Russian President Vladimir Putin will hold a meeting of his national security council on Monday, Kremlin spokesperson Dmitry Peskov told Russian state-owned news agency TASS on Sunday, following a fiery explosion on a strategic Crimean bridge on Saturday.
Although Peskov declined to say whether they would discuss the explosion on the Kerch Bridge connecting Russian-occupied Crimea to Russia, the blast that partially destroyed Putin’s pet infrastructure project — which is key to supply Russia’s military fighting in Ukraine — is bound to be on the security council’s agenda.
Over the past weeks, the Kremlin has been making thinly veiled threats to use its nuclear arsenal against Ukraine as Kyiv regains territory Russia has occupied in its invasion of the country.
The latest Russian official to sabre-rattle was Col. Gen. Andrey Kartapolov, who heads the defense committee of the State Duma.
“There will be an answer” that “all [Ukrainians] will feel” from the Russian side if Ukraine is found to be responsible for the blast that blew damaged the Kerch Bridge, Kartapolov told Russian news outlet Vedomosti on Sunday. “What the answer will be, we will find out. Our President and Supreme Commander-in-Chief never does what ‘partners’ expect from him. He does what is not expected of him,” Kartapolov said.
The Ukrainian government so far hasn’t been commenting about the origins of the apparent bombing. The country’s security service posted a cryptic message on Telegram Saturday after the blast, which reads: “Dawn, The bridge is well ablaze; Nightingale in Crimea, The SBU [Ukrainian security service] meets,” with a picture of the damaged bridge.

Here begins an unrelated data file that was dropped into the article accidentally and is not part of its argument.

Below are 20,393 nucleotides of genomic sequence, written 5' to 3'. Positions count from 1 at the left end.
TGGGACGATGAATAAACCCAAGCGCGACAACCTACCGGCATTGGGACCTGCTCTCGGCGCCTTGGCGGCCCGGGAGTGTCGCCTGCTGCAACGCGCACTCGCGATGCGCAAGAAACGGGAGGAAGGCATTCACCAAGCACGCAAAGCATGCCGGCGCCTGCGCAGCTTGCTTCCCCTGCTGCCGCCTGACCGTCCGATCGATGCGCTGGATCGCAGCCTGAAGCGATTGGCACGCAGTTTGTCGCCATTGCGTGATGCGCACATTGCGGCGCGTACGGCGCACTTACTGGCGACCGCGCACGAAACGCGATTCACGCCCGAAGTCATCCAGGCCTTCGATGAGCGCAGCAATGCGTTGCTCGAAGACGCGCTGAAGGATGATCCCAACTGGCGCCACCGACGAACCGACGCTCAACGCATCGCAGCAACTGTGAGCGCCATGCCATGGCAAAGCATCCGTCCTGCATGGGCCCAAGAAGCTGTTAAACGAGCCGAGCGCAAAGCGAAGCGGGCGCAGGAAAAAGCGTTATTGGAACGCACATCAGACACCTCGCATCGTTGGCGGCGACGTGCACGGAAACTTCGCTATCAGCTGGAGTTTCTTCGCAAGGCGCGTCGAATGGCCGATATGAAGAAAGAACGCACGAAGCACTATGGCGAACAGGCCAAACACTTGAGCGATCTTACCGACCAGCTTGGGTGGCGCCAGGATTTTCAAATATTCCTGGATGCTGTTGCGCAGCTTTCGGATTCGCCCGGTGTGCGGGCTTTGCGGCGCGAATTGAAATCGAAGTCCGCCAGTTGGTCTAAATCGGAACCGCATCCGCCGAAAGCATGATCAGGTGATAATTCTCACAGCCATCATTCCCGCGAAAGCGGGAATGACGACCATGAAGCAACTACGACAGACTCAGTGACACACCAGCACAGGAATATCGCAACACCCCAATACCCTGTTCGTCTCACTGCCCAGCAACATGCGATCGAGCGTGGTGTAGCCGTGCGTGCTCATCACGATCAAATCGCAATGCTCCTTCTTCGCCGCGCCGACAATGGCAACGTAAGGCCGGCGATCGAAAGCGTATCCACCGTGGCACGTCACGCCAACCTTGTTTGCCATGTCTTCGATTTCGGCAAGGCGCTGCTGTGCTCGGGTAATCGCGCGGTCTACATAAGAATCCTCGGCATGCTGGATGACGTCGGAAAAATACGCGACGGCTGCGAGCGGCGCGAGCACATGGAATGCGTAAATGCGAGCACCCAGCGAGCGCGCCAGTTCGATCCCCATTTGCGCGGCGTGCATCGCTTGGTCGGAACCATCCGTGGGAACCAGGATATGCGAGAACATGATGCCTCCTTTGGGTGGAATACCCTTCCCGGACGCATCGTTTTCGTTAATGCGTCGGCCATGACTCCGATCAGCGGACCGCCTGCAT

Russia opened an investigation into the explosion, and Russia’s Foreign Ministry is pointing the finger at Ukraine. “The reaction of the Kyiv regime to the destruction of civilian infrastructure testifies to its terrorist nature,” ministry spokesperson Maria Zakharova said, according to Russian news outlet Kommersant.
Fear is mounting that Russia might resort to a nuclear response. Pope Francis on Sunday said that “we should not forget the danger of nuclear war,” asking “Why don’t we learn from history?”
Meanwhile, Ukraine’s Defense Ministry said the Russian army killed some 17 civilians in the Ukrainian area of Zaporizhzhia on Sunday.
“A missile attack on the civilian population of Zaporizhzhia destroyed residential houses, where people slept at night, lived, didn’t attack anyone,” Ukrainian President Volodymyr Zelenskyy said.